This weeks Breast Mates guest post is from Simone who writes amongst others at From rat racer to positive parent and she shares her story about breastfeeding beyond 2 years of age.
I’m one of a growing number of mums who has decided to let her child choose when to stop breastfeeding – this is sometimes referred as extended breastfeeding. It wasn’t planned - breastfeeding wasn’t neither easy or pain free (my daughter kept feeding on the nipple despite getting help from various breastfeeding counsellors and always took around 20-30 minutes to empty each breast). This was quite tiring and even boring at times so early on I invested in a breastfeeding pillow that allowed me to browse the internet and even working on the newsletters of a parenting charity.
Over three years and a half on, I’m still breastfeeding my daughter. Some people find it inappropriate. Mums breastfeeding toddlers are considered freaky, and some mothers have been harassed for breastfeeding a toddler. There are some really sad and enraging stories in Breastfeeding Older Children by Ann Sinnott, a book on extended breastfeeding that came out last year and provoked a heated debate on TV and online.
Yet, most people know that the World Health Organization (alongside breastfeeding charities) recommends continuing breastfeeding up to the age of two or beyond. This is not advice aimed to developing countries as some people think, it is not country specific. The NCT’ Reasons to be Proud makes an interesting read. Did you know that if you breastfeed up to the age of two, your child is likely to have higher average scores on intelligence tests? You can also expect fewer visits to the orthodontist when your child is a teenager and your risk of breast cancer is reduced by eight per cent. These statements are based on research, but still some people think they are made up to push the breastfeeding agenda.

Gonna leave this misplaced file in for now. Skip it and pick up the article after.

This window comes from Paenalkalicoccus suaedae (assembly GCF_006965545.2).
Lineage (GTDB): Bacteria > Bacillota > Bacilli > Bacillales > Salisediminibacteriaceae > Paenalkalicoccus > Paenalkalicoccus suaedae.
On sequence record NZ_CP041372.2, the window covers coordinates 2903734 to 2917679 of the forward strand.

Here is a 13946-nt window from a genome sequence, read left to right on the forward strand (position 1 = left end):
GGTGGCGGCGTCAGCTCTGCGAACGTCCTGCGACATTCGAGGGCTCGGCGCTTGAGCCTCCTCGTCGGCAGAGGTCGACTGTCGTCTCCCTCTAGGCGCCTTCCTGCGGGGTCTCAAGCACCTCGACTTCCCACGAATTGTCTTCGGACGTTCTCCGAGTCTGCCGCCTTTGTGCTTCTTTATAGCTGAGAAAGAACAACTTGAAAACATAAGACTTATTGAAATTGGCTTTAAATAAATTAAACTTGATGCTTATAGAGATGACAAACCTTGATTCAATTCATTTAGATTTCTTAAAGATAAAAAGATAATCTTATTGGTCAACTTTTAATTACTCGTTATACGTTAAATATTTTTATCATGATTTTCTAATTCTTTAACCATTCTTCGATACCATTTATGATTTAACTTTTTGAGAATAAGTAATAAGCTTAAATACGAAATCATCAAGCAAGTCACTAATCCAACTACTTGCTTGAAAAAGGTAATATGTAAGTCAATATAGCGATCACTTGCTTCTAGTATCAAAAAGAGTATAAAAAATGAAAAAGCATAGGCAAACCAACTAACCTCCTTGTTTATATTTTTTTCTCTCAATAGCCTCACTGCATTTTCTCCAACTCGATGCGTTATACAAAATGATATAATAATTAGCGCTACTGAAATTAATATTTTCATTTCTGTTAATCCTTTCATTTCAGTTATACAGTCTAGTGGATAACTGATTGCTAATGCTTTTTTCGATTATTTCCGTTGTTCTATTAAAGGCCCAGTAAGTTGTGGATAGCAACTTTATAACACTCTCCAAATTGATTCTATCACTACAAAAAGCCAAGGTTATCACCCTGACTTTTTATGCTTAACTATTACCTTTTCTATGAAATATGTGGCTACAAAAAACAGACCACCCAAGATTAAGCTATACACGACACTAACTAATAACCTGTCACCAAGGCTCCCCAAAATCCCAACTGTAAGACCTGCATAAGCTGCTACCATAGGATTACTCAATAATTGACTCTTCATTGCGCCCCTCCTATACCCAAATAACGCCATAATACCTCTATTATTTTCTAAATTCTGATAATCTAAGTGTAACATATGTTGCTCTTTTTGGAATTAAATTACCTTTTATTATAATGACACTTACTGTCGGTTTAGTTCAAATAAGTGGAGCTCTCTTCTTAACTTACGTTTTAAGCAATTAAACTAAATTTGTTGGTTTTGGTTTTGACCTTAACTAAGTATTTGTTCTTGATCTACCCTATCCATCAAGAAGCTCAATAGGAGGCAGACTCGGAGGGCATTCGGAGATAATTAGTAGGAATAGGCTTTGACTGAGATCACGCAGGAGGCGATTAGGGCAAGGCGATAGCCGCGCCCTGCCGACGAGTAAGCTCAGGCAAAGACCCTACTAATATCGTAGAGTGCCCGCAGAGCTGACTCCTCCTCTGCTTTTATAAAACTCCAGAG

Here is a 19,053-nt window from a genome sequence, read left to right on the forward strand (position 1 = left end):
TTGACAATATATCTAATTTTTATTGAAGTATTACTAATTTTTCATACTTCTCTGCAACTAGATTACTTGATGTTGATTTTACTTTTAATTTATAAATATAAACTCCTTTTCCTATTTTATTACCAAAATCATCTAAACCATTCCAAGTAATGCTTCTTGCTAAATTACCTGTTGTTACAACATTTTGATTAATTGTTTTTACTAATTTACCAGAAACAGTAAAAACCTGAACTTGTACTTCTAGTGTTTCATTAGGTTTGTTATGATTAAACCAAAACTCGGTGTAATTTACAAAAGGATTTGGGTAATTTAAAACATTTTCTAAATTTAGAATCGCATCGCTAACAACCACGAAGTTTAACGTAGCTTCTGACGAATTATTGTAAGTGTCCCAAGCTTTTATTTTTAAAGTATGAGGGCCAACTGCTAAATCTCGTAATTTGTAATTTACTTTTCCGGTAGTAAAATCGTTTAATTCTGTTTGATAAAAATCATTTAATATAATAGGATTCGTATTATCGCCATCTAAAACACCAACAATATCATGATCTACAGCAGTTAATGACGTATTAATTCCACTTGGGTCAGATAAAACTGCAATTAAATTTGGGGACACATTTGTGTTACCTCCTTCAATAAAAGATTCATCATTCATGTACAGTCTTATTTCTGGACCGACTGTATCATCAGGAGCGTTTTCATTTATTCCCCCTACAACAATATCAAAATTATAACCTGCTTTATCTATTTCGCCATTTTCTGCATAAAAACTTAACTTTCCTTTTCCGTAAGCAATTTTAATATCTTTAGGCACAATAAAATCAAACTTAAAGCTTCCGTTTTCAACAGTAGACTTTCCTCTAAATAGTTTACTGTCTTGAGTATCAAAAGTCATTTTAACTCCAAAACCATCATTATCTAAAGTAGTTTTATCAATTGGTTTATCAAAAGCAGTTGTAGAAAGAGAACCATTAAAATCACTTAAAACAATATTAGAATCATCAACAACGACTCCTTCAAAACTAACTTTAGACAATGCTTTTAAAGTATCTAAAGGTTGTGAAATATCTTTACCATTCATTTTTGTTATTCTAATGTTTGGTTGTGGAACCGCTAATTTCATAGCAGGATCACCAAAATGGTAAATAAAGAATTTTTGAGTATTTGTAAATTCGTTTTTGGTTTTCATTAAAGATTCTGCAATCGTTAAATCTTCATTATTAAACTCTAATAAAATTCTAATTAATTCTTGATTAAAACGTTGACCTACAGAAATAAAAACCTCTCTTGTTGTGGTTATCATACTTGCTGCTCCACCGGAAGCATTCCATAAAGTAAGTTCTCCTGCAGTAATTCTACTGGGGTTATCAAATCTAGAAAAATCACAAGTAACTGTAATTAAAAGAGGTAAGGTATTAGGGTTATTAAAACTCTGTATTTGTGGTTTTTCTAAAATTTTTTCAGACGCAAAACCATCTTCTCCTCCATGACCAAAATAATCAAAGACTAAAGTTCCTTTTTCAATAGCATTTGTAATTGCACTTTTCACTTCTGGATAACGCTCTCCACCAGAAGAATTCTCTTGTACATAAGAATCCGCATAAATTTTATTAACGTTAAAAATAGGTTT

I’m not a breast basher, nor a smug breastfeeder. I think mums should breastfeed as long as they can – even a short time can be beneficial. For instance, if you breastfeed for just six weeks, your child’s risk of chest infections is reduced up the age of seven years old.
My breastfeediing journey
Michela was born in April 2007. It was a positive experience, despite the interventions – I’m 5ft 2in and Michela being a big girl at 8lb 2oz in weight and 52cm long required an episiotomy and the ventouse – but gas and air, plus diamorphine took the pain away. Diamorphine makes babies sleepy in the first days (crucial for your milk supply) – luckily a midwife told me to wake Michela up for regular feeds and I managed to breastfeed successfully at the hospital.